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Greek tradition spreading
Grandmothers coach students in the kitchen
Greek WEB 1
David Roberts, second from right, and Greek “yiayia” Evangelia Mastorides, right, teach South Forsyth High students to make galaktabouriko. The students will help prepare dishes for this year’s Cumming Greek Festival, held in late October. - photo by Autumn Vetter

Event information

Galaktabouriko and many other handmade Greek dishes will be available during the Cumming Greek Festival. It will be held from 3 to 10 p.m. Oct. 19, 11 a.m.-10 p.m. Oct. 20 and 11:30 a.m.-6 p.m. Oct. 21 at Saints Raphael, Nicholas and Irene Greek Orthodox Church, 3074 Bethelview Road. For more information, visit

Students in South Forsyth High School’s culinary arts program learned about more than just food last week.

Organizers of this year’s Greek Festival, which Saints Raphael, Nicholas and Irene Greek Orthodox Church of Cumming holds each fall, visited the culinary students Tuesday.

Several of the visitors were Greek “yiayias,” the term for “grandmother.”

They taught the students about galaktabouriko, a pastry dish consisting of flaky filo dough baked around a light custard filling and topped with citrus syrup.

The galaktabouriko is one of many traditional Greek dishes that will be served up to festival-goers Oct. 19-21.

The yiayias spend several weeks leading up the festival hand preparing all the food that will be sold.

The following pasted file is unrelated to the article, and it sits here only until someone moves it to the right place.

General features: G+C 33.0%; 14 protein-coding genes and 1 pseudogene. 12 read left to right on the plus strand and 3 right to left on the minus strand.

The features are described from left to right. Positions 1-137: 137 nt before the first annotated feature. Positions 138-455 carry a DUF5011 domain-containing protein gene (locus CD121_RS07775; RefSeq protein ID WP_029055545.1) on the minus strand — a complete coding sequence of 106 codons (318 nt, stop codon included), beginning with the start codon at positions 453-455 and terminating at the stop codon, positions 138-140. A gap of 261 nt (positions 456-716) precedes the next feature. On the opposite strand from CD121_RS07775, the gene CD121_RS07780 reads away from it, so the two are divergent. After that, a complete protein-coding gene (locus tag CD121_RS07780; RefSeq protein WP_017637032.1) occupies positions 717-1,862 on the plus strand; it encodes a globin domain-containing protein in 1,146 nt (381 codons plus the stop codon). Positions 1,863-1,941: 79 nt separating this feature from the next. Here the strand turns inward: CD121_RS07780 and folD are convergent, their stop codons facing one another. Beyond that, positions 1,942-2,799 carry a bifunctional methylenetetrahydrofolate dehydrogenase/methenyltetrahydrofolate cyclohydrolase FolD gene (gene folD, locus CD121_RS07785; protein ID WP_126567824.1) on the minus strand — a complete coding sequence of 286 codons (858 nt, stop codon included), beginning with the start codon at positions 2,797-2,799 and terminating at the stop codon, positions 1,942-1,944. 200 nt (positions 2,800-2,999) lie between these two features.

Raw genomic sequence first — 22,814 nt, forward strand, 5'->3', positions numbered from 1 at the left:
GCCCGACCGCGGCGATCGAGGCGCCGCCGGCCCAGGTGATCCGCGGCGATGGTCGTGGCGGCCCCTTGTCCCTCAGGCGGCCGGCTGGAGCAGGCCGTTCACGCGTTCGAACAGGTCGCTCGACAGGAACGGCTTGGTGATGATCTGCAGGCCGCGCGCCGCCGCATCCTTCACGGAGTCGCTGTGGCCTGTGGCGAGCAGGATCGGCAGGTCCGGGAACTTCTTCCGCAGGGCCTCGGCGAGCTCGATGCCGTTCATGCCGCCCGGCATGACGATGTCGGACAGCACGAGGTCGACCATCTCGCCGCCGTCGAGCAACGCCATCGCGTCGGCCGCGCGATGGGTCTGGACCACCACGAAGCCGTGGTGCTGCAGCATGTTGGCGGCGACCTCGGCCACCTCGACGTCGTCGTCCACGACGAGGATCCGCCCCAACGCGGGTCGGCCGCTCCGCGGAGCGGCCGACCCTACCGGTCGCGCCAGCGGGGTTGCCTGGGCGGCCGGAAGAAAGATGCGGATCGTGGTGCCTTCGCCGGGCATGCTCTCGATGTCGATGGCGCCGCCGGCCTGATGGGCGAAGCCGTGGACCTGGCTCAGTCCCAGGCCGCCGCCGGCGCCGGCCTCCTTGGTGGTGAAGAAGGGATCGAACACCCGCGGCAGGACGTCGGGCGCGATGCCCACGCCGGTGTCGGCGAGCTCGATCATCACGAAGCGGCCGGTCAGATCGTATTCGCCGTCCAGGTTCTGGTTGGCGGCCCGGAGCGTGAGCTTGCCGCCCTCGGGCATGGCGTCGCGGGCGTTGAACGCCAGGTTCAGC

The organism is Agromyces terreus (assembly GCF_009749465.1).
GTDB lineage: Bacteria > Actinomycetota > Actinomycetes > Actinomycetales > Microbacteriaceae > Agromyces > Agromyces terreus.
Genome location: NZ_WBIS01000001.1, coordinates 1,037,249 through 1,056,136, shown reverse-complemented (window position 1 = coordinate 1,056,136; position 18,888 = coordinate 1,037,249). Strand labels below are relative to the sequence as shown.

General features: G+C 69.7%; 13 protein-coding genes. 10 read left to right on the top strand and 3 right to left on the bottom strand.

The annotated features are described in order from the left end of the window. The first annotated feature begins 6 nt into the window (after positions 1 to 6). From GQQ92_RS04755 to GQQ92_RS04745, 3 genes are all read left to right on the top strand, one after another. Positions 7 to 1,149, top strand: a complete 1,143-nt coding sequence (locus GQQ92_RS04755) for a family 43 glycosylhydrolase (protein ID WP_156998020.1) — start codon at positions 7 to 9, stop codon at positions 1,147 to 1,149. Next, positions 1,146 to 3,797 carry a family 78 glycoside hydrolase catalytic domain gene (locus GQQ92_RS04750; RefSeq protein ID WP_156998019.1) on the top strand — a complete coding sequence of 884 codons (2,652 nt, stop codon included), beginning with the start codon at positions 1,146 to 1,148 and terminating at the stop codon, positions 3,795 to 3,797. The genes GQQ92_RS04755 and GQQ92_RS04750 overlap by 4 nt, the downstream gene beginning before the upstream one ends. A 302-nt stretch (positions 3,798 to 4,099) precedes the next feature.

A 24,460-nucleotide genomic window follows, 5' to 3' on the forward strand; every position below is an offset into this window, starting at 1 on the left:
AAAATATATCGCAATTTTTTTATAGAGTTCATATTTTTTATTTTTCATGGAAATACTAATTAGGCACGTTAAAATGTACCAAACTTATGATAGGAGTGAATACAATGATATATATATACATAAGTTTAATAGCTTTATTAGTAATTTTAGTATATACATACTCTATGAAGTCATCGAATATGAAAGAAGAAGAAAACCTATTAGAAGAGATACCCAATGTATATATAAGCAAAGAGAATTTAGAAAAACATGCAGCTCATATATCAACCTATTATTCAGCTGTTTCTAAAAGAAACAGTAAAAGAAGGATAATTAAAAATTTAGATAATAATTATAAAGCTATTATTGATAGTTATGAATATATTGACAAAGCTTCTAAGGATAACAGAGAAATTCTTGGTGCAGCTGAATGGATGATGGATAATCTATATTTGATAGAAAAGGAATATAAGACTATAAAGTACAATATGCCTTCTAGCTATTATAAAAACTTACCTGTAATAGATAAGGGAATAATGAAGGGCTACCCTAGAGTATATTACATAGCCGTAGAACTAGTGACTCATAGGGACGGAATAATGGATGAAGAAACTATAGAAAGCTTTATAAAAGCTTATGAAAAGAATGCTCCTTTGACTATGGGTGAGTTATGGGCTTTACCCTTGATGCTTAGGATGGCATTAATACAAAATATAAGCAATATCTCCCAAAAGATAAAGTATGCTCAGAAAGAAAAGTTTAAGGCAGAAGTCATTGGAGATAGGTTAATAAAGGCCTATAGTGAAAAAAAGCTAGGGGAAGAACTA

For the first time last year, organizers of the festival joined with the South Forsyth culinary arts students to produce a few of the menu items. Some of the students also volunteered at the festival.

Dawn Martin, culinary arts instructor, said the relationship is beneficial for both parties.

“It’s a very symbiotic relationship because everybody benefits,” she said. “The students get a cultural experience … plus, I like for them to be community-minded, so with all those things working together, it’s phenomenal.”

Stamatia Hagen, a member of the church, brought her mother, Evangelia Mastorides, who was visiting from Orlando, Fla.

“Anytime there’s any baking or anything going on, she’s the first one to jump in and help out,” said Hagen, adding that her mother gets especially excited about teaching young people traditions from her homeland.

“It melts her heart to see this,” she said.

While she’s not quite old enough to be a yiayia yet, Sophia Bethune, who recently moved to Forsyth County from Massachusetts, said she was enjoying helping her new friends prepare for the festival.

“I’ve been unplugged from my church, so being involved with the Orthodox Church here has been fun,” she said.

“Today is awesome. These kids are amazing.”

Joshua Andrews, a senior culinary arts student, said he had learned a lot.

“I’m enjoying cooking with the yiayias,” he said. “It’s a lot of fun … it gets us more experience with food that’s outside the United States and I think they enjoy it because they get to pass down some of their heritage to other people.”

David Roberts, one of the festival’s lead organizers, said he hoped the students learned about more than just pastry.

“Working with the yiayias is a little different experience for them,” he said. “You know, if the custard’s a little lumpy, that’s OK because it’s made with love.”

Love seems to be one of the main ingredients for most of the yiayias.

When asked the secret to making a good galaktabouriko, Mastorides was quick to answer: “Lots of butter, good cream and lots of love.”